nytheatre.com review by Loren Noveck
September 22, 2010
In the program for Delusion, Laurie Anderson writes, "The electronically altered voice I've used for many years...that turns my voice into a male voice has been gradually evolving from a stock voice of authority...I've written Delusion as a conversation between that voice and my own." The idea of that conversation—between the almost anonymous voice of authority and the voice of a specific person, between pronouncement and story, between male and female (and often, in this piece, mother and father), between the system and the individual—is as good a place as any to try to find a way in to talking about Delusion.
And I think it's hard to find a way in because the main event, always, at a Laurie Anderson piece is Anderson herself—her imagistic storytelling; her quiet, seductively lulling voice; her stillness. She's a known quantity at this point, and if you enjoy or are intrigued by the kind of thing that she does, Delusion satisfies as a sort of anthology (she calls it a "series of short mystery plays") of Anderson tropes, with slightly mysterious, often melancholic stories, with pointed philosophical observations and interrogations, with rich instrumental music performed by Anderson on her trademark electronically enhanced violin, accompanied by a viola and some very unusual horns. The dialogic aspect—Anderson in conversation with the alter ego "Fenway Bergamot" (Anderson using the digitally altered male voice mentioned above, which I actually find unsettling, sometimes aggressively so, but that's part of the point) adds another level of commentary without substantively changing the nature of the experience. If you don't connect with Anderson's style or her work, though, Delusion isn't going to change your mind.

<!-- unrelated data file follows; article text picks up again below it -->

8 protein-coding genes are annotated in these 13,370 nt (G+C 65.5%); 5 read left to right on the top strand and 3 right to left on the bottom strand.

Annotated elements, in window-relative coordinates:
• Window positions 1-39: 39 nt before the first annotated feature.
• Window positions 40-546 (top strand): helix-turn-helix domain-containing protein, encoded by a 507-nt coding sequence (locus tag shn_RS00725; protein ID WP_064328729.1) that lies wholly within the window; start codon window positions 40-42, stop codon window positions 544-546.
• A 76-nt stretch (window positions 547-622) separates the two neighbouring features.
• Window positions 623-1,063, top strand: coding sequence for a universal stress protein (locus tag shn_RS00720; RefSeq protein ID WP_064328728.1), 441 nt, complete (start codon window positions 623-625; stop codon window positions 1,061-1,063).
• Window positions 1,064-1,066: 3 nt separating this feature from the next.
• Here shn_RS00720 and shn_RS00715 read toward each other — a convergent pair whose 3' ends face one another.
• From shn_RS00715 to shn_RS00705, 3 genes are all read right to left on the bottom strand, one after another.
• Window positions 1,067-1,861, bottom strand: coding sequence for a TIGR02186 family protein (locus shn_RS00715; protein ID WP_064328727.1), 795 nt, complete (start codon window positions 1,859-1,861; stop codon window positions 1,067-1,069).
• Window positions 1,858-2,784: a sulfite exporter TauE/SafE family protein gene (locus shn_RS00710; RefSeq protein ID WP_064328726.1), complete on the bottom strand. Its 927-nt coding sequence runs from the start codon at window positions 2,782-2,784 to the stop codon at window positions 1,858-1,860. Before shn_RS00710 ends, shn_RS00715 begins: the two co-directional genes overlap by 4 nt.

The text covers wide ground—Icelandic mythology, the decline and fall of the American empire, the death of Anderson's mother, diary snippets, the mystic who originally conceived the Russian space program, a debate over ownership of the moon, Anderson's family heritage, a dream about giving birth to her own dog. And while there's no sustained narrative throughline, certain themes and preoccupations do come up again and again: love, especially familial or parental love; power and control; ancestry and heritage; pilgrimage; loss—and, perhaps above all, the question of how to live in the modern world, a world where—as Anderson puts it, quoting Melville—we may have outlived the lifetime of our god?
The visual elements (lighting design by Rus Snelling, video designed by Amy Khoshbin and filmed by Maryse Alberti) add punctuation, with little candle-like pin-spots dotted around the stage, and mostly abstract images projected on both an enormous backdrop and smaller screens and pieces of furniture on stage. But to me, the chief pleasures are in the little moments of poetry and keen observational storytelling—turns of phrase like "mildewed clothes and old resentments"; the description of a story as a mix of The Idiot and The Odyssey; musings on the wisdom of bearded animals or the strangeness of using one's mother's birth name as a "secret password hint" to verify your identity to your credit card company or bank.